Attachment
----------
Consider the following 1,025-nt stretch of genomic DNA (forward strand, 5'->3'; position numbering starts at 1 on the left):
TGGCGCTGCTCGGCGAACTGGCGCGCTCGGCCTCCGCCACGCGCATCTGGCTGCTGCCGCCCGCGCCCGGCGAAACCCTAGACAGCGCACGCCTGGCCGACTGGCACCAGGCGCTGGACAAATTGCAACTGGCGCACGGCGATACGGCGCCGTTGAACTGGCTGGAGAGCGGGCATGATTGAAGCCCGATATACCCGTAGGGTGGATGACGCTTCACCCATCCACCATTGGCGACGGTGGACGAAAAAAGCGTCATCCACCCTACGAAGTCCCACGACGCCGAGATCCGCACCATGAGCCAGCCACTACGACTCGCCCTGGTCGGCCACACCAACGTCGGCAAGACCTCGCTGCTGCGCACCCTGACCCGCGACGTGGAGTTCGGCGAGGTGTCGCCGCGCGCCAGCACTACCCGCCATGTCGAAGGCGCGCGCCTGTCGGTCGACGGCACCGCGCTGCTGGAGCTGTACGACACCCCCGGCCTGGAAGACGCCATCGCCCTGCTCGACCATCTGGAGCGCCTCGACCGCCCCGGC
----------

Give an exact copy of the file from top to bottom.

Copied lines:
Consider the following 1,025-nt stretch of genomic DNA (forward strand, 5'->3'; position numbering starts at 1 on the left):
TGGCGCTGCTCGGCGAACTGGCGCGCTCGGCCTCCGCCACGCGCATCTGGCTGCTGCCGCCCGCGCCCGGCGAAACCCTAGACAGCGCACGCCTGGCCGACTGGCACCAGGCGCTGGACAAATTGCAACTGGCGCACGGCGATACGGCGCCGTTGAACTGGCTGGAGAGCGGGCATGATTGAAGCCCGATATACCCGTAGGGTGGATGACGCTTCACCCATCCACCATTGGCGACGGTGGACGAAAAAAGCGTCATCCACCCTACGAAGTCCCACGACGCCGAGATCCGCACCATGAGCCAGCCACTACGACTCGCCCTGGTCGGCCACACCAACGTCGGCAAGACCTCGCTGCTGCGCACCCTGACCCGCGACGTGGAGTTCGGCGAGGTGTCGCCGCGCGCCAGCACTACCCGCCATGTCGAAGGCGCGCGCCTGTCGGTCGACGGCACCGCGCTGCTGGAGCTGTACGACACCCCCGGCCTGGAAGACGCCATCGCCCTGCTCGACCATCTGGAGCGCCTCGACCGCCCCGGC